1. I have been watching the first Formula E races, and I am surprised how they managed to get so many things right right from the get-go. The drivers are basically who is who of the open wheel racing. Most of them have completed many ladders of open wheel junior racing series, and some had quite a bit of F1 seat time. The racetracks look clever, the skylines look beautiful, tickets sell, and there is a lot of close racing right up to the end of race.

    • Indeed, it is surprising just how much they’ve got right this year. The only disappointment has been the long gap between races..That said, I’m expecting a much bigger calendar next year (likely around 15 races) so hopefully that won’t be a problem.

  2. “With the Long Beach ePrix taking place this weekend, there hasn’t been a better time to watch this fantastic new series.”

    Anil, would you consider adding exact info on when the ePrix takes place (up to GMT corrections)? I for one am not sure if there is even quali there, if action is on Sat/Sun, etc.

    • Hi mate,

      All the action takes place this Saturday (they somehow cram everything into one day…very impressive). The race itself takes place at midnight here in the UK, with coverage starting at 11pm on ITV 4. Qualifying will start at 7pm and can be streamed live via the formula E website (www.fiaformulae.com).

      If the start time is a bit too late for you, there’s a highlights show on ITV 4 on Sunday morning, at 9:25 am.

      I think that’s everything..I hope you’ll give it a chance?! Qualifying itself is really interesting and the format works really well. Give it a go 🙂

  3. @Anil Palmer, nice piece.
    I’ve found myself quite enjoying Formula E so far. It’s like comparing apples and oranges to compare it against F1. It’s definitely only going to get even more interesting to follow the development curve of the series. I’m guessing that a couple of primary goals for the teams once the regs are opened up, will be to really concentrate on getting rid of the car swap mid-race (battery tech has expensive R&D unfortunately I have made a suggestion further down) and also improvements in the re-gen systems, to make them more efficient, effectively allowing a driver to use a higher power setting for longer.

    I just hope that the ‘aero monster’ doesn’t rear it’s ugly and winner start to be decided by who has the best aero/CFC department.
    I would like to see them keep the body work and wings all the same for everyone (obviously they have some balance/set-up adjustments on the wings as they do already) and have the chassis along with the power-train thrown open to innovation and development. Not the energy store (batteries), because it will stop them using ‘exotic’ materials for their batteries that are not practical for applying to every day long term use, plus there are plenty of other people out there developing battery technology and it’s very expensive R&D. So the energy store would be supplied through the FiA at a specific size, weight, configuration and capacity, same for everyone. Each year however, there will be a review of the battery technology used by the series and as more efficient and sustainable batteries are developed, the FiA in conjunction with the teams and PU suppliers will decide on the battery configuration and capacity for the next season, this way, by natural progression, the mid race swap will eventually get eliminated, (but it does help to keep the race alive as we have already seen), if you combine the my proposed year on year improvements in battery tech and any steps made in the re-gen department, it may not be as long as you think until the car swap is a thing of the past. Also the suspension pick up points and the components that make up the suspension itself would all be standard to the series. This would keep costs down in the wind tunnel and aero departments, but still allow the power-train to be integrated into the chassis the best way for each particular team and their PU supplier, as we have seen in F1, this has proven essential with all the ancillary electrical systems associated with the very complex PU’s and their cooling requirements. Also by doing this, the emphasis is on the motor, re-gen and energy management, not the entire car, meaning that this is where all the engineering effort and resources will be concentrated, pushing the boundaries of the technology, which, I am sure will have much more directed ‘road relevance’ for the manufacturers who are involved than F1 has ever given. I could even see some manufacturers trying to come up with a way of recovering energy from the front axle as the majority of braking happens at the front, so if you could design a generator unit/dynamo that only recovered energy and didn’t provide extra drive, the driver could effectively harvest at least twice the energy he does currently, this would help with getting rid of the car swap too.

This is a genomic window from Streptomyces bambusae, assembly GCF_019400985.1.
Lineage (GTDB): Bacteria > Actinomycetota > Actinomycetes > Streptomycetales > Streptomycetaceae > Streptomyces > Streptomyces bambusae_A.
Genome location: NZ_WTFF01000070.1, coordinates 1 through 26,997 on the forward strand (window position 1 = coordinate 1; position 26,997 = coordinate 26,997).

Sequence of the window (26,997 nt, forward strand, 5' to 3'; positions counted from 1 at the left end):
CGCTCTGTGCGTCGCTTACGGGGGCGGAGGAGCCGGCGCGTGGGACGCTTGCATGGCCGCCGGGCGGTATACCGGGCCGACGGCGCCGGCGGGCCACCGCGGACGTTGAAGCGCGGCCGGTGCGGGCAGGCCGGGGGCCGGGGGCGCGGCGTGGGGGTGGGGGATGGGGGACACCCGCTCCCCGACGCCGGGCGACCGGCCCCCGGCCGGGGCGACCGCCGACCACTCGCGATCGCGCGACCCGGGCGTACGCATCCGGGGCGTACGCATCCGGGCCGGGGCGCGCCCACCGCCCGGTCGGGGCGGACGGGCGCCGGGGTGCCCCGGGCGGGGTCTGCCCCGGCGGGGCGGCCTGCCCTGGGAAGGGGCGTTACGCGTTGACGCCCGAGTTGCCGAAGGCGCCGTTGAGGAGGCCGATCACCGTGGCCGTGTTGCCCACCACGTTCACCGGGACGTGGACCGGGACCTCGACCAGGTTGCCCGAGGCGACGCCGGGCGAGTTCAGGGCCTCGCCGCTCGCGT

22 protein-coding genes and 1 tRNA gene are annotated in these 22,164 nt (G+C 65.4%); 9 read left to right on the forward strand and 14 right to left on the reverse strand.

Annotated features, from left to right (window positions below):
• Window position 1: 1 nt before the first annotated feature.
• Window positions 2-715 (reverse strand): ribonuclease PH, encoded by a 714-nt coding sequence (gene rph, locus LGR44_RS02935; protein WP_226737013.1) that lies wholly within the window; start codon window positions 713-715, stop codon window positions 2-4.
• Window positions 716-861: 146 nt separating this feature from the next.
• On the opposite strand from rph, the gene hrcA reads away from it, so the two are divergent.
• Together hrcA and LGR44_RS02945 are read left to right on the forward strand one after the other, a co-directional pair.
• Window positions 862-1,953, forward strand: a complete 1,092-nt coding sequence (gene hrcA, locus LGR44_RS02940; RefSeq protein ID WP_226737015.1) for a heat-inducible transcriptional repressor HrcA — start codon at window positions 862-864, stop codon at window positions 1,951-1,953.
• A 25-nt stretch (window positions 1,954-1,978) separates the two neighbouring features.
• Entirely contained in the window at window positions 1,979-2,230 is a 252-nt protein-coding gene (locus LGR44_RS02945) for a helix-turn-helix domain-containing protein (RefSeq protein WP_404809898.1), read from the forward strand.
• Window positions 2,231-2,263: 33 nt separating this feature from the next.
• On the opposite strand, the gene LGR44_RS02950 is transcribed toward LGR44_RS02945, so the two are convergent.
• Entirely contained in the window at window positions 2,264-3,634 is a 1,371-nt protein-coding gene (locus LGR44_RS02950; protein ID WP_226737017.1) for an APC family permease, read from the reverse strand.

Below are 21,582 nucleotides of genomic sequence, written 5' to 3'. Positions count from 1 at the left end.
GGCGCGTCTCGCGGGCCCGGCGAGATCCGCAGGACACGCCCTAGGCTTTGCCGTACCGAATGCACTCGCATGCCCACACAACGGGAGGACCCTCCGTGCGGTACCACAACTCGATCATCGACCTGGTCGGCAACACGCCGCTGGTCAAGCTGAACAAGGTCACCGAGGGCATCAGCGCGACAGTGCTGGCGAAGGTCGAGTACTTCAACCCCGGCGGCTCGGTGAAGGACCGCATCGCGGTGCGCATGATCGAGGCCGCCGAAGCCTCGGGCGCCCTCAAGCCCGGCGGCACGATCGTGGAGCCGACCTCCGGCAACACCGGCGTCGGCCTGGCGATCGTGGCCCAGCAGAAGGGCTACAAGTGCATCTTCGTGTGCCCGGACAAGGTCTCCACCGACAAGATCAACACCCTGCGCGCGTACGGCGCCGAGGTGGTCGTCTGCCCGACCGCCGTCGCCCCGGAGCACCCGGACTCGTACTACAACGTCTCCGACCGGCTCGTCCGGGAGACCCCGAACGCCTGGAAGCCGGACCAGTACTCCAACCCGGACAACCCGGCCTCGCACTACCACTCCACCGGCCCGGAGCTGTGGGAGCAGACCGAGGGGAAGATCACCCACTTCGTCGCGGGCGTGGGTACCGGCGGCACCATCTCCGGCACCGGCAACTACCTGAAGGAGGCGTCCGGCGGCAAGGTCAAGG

I’m a bit of a geek, that’s why F1 never gets boring for me even if some of the races are less than stellar. So I hope Formula E can show some great engineering innovation and help make youngsters think electric cars are cool.
    Exciting times a head I hope, just hope Jean Todt doesn’t screw it up.